Limp Bizkit ruined it for everyone.
Hack rap/rocker Fred Durst, among others,
brought the idea of incorporating a hip-hop style DJ into the modern
band dynamic. Trend setter? I guess...but all trends aren’t good. Witness
the retro/swing movement of the late 90s.
What does that have to do with Crossfade’s
debut, you ask? Well, I’m glad you asked. Before Crossfade, there was nothingness.
This isn’t meant to sound quasi-biblical. Noodling around in the Columbia,
South Carolina music scene in the early 90s as The Nothingness, Crossfade
didn’t find their major league groove until they opened themselves up to
a musical makeover that brought them to Tony Byroads, a recently-removed
Buffalo-area alum and aspiring DJ/Sampler/Vocalist.
But unlike the heavy-handedness of band
scratchers DJ Lethal (Limp Bizkit) or DJ Homicide (Sugar Ray), Tony Byroads...gladly
absent the obligatory death-infused nickname....and Crossfade’s DJ usage
is subtle which is sure to make fans of legit hard rock bands who see roadies
setting up the DJ booth on stage applaud. In fact, you’d be hard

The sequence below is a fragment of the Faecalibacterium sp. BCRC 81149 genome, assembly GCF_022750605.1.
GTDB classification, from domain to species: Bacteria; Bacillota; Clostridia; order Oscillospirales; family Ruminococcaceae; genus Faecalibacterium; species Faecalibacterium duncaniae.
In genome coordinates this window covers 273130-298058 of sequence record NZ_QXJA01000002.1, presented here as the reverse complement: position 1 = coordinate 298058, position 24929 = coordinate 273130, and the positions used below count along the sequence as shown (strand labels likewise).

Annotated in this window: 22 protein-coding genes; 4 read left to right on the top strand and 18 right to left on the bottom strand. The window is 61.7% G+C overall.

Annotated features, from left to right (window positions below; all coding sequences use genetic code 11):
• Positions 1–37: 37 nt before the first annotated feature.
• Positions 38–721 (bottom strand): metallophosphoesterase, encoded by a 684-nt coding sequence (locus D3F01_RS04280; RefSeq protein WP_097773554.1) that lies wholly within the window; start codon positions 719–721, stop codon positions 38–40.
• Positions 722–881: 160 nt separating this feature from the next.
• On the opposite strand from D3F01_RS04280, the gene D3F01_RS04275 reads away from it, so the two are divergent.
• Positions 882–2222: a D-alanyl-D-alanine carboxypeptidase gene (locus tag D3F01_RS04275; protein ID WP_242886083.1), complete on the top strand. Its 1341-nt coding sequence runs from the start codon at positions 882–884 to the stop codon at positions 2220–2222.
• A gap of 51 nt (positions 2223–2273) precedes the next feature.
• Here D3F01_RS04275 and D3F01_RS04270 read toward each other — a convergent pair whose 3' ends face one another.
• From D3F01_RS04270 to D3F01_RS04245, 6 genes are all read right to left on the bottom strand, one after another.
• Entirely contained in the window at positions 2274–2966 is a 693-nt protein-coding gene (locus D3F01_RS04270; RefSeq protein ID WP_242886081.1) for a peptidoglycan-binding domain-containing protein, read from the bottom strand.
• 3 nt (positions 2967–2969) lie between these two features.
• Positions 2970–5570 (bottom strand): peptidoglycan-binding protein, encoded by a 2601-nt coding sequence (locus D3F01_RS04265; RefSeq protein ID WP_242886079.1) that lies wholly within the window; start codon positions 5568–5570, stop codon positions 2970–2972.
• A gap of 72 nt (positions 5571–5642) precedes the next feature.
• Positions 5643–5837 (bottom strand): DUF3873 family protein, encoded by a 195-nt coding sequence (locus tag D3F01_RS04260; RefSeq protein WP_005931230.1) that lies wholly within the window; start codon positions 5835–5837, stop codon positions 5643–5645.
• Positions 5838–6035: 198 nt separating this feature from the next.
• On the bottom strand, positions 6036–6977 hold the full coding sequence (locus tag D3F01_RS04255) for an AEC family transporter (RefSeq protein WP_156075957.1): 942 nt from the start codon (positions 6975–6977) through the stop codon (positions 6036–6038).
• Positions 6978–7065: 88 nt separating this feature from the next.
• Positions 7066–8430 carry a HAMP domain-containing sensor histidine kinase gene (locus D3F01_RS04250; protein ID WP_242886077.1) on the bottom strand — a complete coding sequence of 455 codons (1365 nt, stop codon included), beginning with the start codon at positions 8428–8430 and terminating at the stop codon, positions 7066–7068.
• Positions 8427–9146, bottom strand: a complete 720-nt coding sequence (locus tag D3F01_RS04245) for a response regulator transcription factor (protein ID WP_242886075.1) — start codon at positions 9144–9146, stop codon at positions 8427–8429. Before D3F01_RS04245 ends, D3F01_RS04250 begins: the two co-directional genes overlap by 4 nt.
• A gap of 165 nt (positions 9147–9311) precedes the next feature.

to pinpoint any hip-hop sampler trappings on Crossfade’s self-titled major
label release. What you will find is a heavy metal band giving you
the best they have to offer through the first phase of their early song
writing process. There are some misses, but there are more hits.
“Cold,” the first release is probably the
best hard rock apology since Seven Mary Three quickly burst on the alternative
scene with “Cumbersome” and just as quickly disappeared. Singer/guitarist
Ed Sloan is a real singer. His voice is strong and solid. He doesn’t shy
away from challenging vocal runs and interesting turns of phrase.
Defrosting into “So Far Away” Crossfade
turn up the energy a notch and give a chance for drummer Brian Geiger a
chance to shine within the song setting. “Crossfade’s” website and parent
company are pushing the first three tracks from the album, but listeners
would be left out they didn’t experience “Colors” a mid-tempo hard rock
gem Trust Company would be envious of.
Uneven tracks lead into the surprising
and under-rated “Disco.’ Rap/Rock meets Rage Against The Machine in this
song that is sure to have live audiences hopping mad with it’s mosh chorus.
Ed Sloan and company’s first stab at making
their mark in a crowded metal scene is impressive. Like a MLB team touting
their fabulous farm system only time will tell if Crossfade’s song writing
prospects live up to their potential.
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